Ghostbusters: The Video Game

October 16, 2009

The Ghostbusters is a staple of any good 80s movie collection and is one of the more recognizable pop culture brands. This makes it all the more confusing as to why a title with such potential would have a difficult a time as this title did making it to market. After getting canned, and then revived and finally landing on Atari’s lap, we are blessed with what could be the quintessential Ghostbusters game. It lives up to the hype.

I originally picked up Ghostbusters: The Video Game for the Xbox 360 and after playing through a few levels I switched over to the Wii version for the unique control scheme and different art style. Both versions carried an identical story, but they felt like very different games.

As the newest member of the Ghostbusters team, it is your job to be the Experimental Equipment Technician. This is a fancy way of saying you’ll be carrying the untested and experimental equipment that has been developed in the Ghostbusters lab. You’ll have the option of playing through the game as a male or female character.

Once you get through the tutorial that explains how to play the game, you’ll start your first real mission. Controls are similar to the recent Metroid Prime title released for the Wii that utilizes the Wii Remote to look around and the nunchuck to control movement. This can get a little tiring, but ultimately works well for this game. B and A control primary and secondary weapon fire while the D Pad allows you to equip and change the active piece of equipment you are using. The nunchuck also handles locking on to an enemy and deploying ghost traps for capturing those pesky ghosts.

Each mission can be played alone or cooperatively. As you play through the levels you’ll have certain objectives that progress the story. The game is rather linear in that regard and doesn’t have a lot of open exploration at any given time. You’ll go room to room eliminating various spooks and ghosts and capturing them with your traps. As you progress, you’ll acquire new equipment from Boson Darts to the Stasis Stream. Usually, you’ll be awarded these upgrades as you need to utilize them in the game.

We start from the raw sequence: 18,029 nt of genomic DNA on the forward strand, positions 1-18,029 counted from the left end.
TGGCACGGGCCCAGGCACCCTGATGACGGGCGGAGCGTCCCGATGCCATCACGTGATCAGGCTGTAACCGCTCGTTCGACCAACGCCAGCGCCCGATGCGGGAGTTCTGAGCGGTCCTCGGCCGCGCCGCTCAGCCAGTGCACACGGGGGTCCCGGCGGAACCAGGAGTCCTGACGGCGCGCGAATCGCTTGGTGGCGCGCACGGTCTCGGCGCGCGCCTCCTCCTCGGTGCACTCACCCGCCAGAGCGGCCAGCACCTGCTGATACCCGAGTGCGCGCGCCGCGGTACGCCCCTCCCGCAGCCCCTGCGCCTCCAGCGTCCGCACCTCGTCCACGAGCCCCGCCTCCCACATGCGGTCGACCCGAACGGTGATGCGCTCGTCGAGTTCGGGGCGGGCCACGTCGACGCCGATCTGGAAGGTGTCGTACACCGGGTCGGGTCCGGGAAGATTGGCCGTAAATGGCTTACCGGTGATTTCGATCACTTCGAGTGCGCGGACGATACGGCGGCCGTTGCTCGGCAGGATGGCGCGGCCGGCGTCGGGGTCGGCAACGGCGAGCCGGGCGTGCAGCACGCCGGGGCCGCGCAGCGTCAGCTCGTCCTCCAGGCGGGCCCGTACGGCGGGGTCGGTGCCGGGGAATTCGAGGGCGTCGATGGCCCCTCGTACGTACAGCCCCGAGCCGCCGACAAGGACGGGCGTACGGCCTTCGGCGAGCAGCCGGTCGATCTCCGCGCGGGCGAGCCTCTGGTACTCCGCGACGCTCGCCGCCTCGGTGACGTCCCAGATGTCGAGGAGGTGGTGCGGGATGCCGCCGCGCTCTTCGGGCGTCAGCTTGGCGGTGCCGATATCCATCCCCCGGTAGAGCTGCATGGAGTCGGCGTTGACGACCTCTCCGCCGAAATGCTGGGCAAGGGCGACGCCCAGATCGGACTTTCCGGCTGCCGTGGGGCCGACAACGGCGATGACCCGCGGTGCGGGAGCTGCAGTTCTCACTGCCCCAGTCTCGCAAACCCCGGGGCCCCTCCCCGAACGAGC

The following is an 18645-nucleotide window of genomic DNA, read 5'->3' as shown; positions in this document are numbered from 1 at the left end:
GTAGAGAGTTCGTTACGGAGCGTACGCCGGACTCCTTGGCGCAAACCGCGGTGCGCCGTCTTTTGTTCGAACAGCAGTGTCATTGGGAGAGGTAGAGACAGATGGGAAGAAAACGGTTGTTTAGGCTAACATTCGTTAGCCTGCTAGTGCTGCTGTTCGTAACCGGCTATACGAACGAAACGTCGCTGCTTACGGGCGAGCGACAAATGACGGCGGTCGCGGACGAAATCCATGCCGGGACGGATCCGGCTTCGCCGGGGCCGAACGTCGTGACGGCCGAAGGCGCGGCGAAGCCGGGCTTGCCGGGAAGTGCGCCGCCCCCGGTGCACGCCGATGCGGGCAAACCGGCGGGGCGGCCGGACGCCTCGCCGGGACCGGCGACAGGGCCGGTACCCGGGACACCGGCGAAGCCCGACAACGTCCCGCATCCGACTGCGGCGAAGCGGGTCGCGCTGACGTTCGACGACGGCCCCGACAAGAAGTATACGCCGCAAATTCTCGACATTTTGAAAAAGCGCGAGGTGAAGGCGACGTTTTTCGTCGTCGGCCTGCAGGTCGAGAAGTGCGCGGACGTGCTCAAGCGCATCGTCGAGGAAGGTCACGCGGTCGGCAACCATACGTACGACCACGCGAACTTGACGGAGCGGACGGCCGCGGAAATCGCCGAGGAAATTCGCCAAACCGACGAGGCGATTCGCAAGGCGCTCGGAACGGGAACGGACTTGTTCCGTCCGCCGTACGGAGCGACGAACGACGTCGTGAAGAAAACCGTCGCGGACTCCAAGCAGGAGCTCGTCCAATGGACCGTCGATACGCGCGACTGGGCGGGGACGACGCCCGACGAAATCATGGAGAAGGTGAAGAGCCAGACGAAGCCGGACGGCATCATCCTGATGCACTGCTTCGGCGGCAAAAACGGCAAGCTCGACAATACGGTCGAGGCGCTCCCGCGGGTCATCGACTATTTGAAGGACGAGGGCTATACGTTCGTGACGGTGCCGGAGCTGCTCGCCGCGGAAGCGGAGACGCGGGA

The concept of hunting ghosts and trapping them is a simple one, but in practice it can be quite challenging. Ghosts have an energy meter that must be depleted before they can be wrangled and ultimately trapped. This is accomplished using whatever equipment you currently have available to you be it the Blast Stream, Boson Darts, or something else. Once the ghost is worn down, you’ll use the Blast Stream to grab hold of the ghost. Slam arrows will appear indicating which direction you need to flick the remote in order to slam the ghost into a wall or floor. When a 4 way slam arrow appears, you can slam in any direction and deploy a trap to finally capture your ghost. It is definitely tougher than it sounds.

As you play, you’ll make use of the classic PKE Meter to track down ghosts that may be hiding and to scan ghosts for Tobin’s Guide. You’ll also notice a spot on your HUD that indicates the total damage you’ve caused to your current venue.

Of all the great things about this game, one feature of Ghostbusters The Video Game sealed the deal for me and that was the fact that the original actors performed the voices. It absolutely made the game for me and took it from being another generic adventure game to feeling like an interactive version of the movie. Another feature unique to the Wii version aside from the control scheme was the art style. The Wii version didn’t follow the other versions of the game with a realistic visual style and instead adopted the style from the Ghostbusters animated series and it really looked great.

In the end, Ghostbusters The Video Game really is an interactive version of the classic Ghostbusters world complete with humor and for this version of the game, very interactive ghost hunting. I loved everything about this game and my only issue would be that maybe it’s a little too easy to delete a profile, as my 5 yr old did on one occasion. Normally I recommend the 360 version when games are available cross platform, but I definitely think the Wii version is head and shoulders above any other version of this title.

Plays like: Metroid Prime 3
ESRB: E10+ for Fantasy Violence and Comic Mischief
Pros: A blast to play; Original actors for voice work
Cons: Too easy to delete profiles

Score: 4/5

Questions? Check out our review guide.